The Sustainable Village and Learning Community (SVLC), located in Arcahaie, Haiti, is an initiative looking to strengthen local systems by engaging the community as a partner during the design and implementation process. This project is supported by grant funding from the Kellogg Foundation (WKKF) and brought together local and international planning partners. The SVLC Masterplan outlines an approach to the site design, space needs and phasing for the 40-acre parcel of land owned by SVLC near the town of Arcahaie. Over the next 5-10 years the SVLC will develop this land into a Community Hub promoting economic and social development. The Community Hub will include roughly 11,500 m2 of program space. The SVLC is developing its site to accommodate agricultural support services, healthcare, community engagement, education, arts and culture, vocational training, youth leadership and civic engagement, capacity building, and economic development. SVLC’s primary beneficiaries will be youth and adults between the ages of 15-40—but the larger community is also expected to benefit significantly from its programming. SVLC seeks to develop programs that create economic empowerment, improve livelihoods, and improve access to quality health care. The master plan balances the site context, philosophical campus planning principles, and the SVLC vision of creating a welcoming, accessible & safe, culturally rich, beautiful, and environmentally conscious campus.
Rose Court Foundation
W.K. Kellogg Foundation
Community Planning, Education, Social/Civic, Urban Development
W.K. Kellogg Foundation, Hope on A String, Haiti Development Institute, AME-SADA, Youthbuild International, State University of New York, Ground Inc., Rider Levett Bucknall (RLB), LEAP/STEP, Oak Consulting Group, Ronald Cademus, ADF, Haiti, Mattison Consulting
Planning partners include Hope On a String (HOAS), Haiti Development Institute (HDI), YouthBuild International (YBI), The African Methodist Episcopal Church Service and Development Agency (AME-SADA), and the State University of New York (SUNY). These partners worked with Adaptiv, and alongside the Arcahaie community, to collectively develop the vision and master plan of the SVLC campus.
The master plan was developed through a community engagement process that relied on the knowledge and expertise of the partners and members of the Arcahaie Community. Local meetings and outreach activities were developed in partnership with local organizations to understand the interests, needs, and aspirations of the community. Special efforts were made to reach underrepresented groups such as youth, unemployed, homeless, and other socially excluded groups. HDI took a leadership role in community organization leveraging the Konbit framework, a practice of cooperative participation that invites the community to the site to participate in enabling activities.
The heart of the SVLC Campus will be built around learning courtyards and learning corridors to foster a sense of community. The structure of the courtyards will be built on the traditional Haitian Lakaou settlement and the architecture will reference the rich architectural heritage of Haiti. Organized around a central commons along a green corridor, the SVLC Campus plan integrates nature through visual connection to the sea and the mountains, using the landscape as a unifying element. The SVLC Campus’ integration and connection to its neighborhood context balance community orientation and neighborhood integration alongside the need for campus security. The building massings’ and campus forms are based on creating harmony between the land and use. At the heart of the SVLC campus is the commons, a 4,000 sqm (0.4 ha) open space that will accommodate informal functions and ceremonial activities. The commons is a transition space between the social corridor into the learning corridor. The local vernacular Gingerbread Architecture is referenced for its inviting aesthetic, human comfort, and the safety of its systems. The campus buildings will be designed with local materials and local building systems.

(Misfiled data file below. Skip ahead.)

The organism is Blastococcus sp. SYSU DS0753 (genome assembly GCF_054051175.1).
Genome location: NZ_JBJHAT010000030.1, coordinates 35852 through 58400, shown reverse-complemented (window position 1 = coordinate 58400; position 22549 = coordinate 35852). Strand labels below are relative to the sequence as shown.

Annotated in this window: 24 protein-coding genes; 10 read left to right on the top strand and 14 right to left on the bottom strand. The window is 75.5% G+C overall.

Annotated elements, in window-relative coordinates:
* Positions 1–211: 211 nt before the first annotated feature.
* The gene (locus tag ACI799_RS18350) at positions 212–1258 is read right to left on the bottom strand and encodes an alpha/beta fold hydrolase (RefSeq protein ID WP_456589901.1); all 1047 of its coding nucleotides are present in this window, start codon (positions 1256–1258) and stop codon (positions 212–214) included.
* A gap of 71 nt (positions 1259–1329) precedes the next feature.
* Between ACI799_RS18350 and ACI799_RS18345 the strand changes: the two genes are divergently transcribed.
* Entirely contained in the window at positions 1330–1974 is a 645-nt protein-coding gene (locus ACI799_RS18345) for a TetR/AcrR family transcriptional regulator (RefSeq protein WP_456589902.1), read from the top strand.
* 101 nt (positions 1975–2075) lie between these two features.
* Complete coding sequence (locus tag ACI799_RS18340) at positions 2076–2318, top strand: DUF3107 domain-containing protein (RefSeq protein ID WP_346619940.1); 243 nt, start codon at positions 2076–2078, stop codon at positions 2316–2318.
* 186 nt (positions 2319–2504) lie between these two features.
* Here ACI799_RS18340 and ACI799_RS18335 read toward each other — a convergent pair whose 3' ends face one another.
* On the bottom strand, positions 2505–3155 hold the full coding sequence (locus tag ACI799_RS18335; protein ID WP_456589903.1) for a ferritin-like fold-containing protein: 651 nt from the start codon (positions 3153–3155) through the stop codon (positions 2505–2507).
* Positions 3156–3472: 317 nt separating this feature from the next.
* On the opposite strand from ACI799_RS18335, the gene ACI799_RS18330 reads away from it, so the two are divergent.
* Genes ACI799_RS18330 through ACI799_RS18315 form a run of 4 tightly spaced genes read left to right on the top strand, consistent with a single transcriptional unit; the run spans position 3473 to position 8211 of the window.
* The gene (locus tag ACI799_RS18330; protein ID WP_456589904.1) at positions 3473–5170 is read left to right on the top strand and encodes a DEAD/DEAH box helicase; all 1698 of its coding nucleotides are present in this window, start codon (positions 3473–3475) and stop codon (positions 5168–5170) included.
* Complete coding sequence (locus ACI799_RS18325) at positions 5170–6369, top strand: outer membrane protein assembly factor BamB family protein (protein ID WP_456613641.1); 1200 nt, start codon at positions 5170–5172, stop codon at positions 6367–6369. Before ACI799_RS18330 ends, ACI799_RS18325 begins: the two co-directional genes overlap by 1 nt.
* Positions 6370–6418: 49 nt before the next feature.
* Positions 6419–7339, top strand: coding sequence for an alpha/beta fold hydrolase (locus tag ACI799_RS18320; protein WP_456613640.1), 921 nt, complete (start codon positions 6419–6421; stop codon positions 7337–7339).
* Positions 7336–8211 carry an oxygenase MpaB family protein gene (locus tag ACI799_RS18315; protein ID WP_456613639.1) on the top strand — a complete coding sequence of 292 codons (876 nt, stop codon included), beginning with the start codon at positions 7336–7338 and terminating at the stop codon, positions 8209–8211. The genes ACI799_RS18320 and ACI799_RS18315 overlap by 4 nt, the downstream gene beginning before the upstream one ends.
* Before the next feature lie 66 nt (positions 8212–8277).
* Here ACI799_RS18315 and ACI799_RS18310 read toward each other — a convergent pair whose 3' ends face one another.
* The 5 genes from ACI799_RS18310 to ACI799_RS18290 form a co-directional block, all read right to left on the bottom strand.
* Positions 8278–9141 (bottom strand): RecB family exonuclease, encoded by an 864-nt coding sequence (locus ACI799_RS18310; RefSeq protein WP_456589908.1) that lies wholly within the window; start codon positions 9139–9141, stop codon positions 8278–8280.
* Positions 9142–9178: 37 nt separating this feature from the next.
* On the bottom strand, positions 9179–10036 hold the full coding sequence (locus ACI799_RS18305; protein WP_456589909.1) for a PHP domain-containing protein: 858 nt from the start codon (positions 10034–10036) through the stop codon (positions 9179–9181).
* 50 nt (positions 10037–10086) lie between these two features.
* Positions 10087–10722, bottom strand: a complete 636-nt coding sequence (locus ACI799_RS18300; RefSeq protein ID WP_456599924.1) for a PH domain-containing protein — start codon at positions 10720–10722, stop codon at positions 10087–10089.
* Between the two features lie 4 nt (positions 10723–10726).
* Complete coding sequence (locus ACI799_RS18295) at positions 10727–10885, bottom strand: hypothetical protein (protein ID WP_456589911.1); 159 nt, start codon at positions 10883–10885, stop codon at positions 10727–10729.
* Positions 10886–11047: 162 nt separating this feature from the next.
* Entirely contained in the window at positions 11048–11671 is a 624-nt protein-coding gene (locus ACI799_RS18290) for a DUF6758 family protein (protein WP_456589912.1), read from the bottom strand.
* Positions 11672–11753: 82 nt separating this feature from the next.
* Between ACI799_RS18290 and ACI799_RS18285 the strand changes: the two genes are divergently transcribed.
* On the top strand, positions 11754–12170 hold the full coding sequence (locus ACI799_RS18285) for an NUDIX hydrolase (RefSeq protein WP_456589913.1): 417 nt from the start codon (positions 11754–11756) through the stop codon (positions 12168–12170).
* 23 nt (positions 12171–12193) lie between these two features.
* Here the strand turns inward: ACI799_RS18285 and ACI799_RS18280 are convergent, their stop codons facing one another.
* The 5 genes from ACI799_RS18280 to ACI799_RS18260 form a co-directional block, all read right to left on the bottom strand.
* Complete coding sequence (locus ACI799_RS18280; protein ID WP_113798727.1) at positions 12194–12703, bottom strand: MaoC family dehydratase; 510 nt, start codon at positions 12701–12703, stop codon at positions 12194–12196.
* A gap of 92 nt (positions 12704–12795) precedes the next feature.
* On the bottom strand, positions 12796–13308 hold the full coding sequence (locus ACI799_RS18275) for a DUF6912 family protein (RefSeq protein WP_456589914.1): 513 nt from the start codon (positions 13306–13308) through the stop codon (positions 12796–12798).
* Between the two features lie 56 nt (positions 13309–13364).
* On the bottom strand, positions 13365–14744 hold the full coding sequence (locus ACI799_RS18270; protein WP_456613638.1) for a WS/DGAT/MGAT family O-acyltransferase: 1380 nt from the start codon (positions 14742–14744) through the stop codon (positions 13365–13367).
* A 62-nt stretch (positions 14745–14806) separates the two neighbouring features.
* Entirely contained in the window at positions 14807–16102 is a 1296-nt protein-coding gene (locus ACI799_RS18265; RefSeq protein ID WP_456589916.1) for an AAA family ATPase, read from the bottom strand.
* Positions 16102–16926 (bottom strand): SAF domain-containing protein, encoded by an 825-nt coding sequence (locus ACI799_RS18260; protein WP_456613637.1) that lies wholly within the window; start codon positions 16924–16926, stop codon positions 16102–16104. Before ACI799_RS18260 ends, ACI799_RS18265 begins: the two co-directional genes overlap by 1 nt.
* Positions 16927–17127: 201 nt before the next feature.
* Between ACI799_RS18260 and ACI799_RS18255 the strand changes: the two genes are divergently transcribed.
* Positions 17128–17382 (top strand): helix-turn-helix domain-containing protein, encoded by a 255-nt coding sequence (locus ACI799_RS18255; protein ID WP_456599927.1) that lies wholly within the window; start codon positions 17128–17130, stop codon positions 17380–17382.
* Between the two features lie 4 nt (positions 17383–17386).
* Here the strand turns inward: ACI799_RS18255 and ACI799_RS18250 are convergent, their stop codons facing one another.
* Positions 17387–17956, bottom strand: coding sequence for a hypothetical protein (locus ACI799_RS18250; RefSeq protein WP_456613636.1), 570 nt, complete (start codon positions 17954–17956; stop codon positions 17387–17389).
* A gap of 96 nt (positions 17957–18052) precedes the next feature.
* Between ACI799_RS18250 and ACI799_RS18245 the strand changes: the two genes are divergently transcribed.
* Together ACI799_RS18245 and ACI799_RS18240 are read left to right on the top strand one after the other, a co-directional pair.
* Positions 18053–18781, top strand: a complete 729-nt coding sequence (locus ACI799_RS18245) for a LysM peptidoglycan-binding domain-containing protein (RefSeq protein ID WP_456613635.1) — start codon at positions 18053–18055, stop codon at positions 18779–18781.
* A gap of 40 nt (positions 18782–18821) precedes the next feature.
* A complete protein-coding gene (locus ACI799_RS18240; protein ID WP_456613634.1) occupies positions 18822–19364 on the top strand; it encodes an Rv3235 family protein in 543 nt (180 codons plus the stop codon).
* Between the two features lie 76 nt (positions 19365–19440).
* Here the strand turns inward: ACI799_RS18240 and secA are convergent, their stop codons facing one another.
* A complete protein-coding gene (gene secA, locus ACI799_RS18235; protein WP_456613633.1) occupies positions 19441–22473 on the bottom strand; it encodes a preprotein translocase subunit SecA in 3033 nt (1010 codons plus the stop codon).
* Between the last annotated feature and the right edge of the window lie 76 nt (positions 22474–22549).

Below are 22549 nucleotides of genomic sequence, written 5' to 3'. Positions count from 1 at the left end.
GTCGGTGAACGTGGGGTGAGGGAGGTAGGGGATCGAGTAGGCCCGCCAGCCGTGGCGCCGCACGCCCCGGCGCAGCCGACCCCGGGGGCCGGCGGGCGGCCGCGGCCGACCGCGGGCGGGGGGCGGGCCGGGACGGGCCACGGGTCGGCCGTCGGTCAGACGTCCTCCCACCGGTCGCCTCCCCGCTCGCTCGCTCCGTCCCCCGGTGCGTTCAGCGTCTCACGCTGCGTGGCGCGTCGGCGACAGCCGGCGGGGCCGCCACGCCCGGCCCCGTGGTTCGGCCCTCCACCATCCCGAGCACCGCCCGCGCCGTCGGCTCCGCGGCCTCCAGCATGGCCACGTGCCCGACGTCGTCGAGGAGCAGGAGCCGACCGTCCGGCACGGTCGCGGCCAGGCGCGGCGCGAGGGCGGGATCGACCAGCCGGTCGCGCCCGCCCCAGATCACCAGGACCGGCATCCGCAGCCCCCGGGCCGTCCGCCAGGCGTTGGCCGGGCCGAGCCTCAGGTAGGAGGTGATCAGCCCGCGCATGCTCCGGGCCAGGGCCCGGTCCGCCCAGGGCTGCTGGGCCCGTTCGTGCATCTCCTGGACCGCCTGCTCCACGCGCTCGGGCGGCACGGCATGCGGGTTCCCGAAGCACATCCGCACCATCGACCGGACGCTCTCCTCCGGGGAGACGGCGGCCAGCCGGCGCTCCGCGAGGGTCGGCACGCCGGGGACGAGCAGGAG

The campus is designed around principles of equitable access and circulation. The campus employs sustainable system strategies alongside learning and commercial opportunities. The campus green spaces are designed as earth stabilizing landscape elements, and as educational spaces for training and skill development for land rehabilitation. Surface rainwater through ravines and also roofs will be harvested and reused to provide greywater and irrigation for the campus. The roofs are designed to maximize solar power, providing technical training resources. Buildings are oriented and designed to maximize exposure and access to cool sea breezes for passive cooling.
Adaptiv’s role during the feasibility stage included strategic advisory to the SVLC. We acted as a critical advisor to the project partners during the strategic planning processes and worked with the partners to execute community involvement processes in implementing activities through Konbit on the SVLC area. We used an open and transparent participatory design process to build capacity for the partners.
Enhanced Response Capacity
GOAL 4: Quality Education
GOAL 5: Gender Equality
GOAL 8: Decent Work and Economic Growth
GOAL 9: Industry, Innovation and Infrastructure
GOAL 10: Reduced Inequality
GOAL 12: Responsible Consumption & Production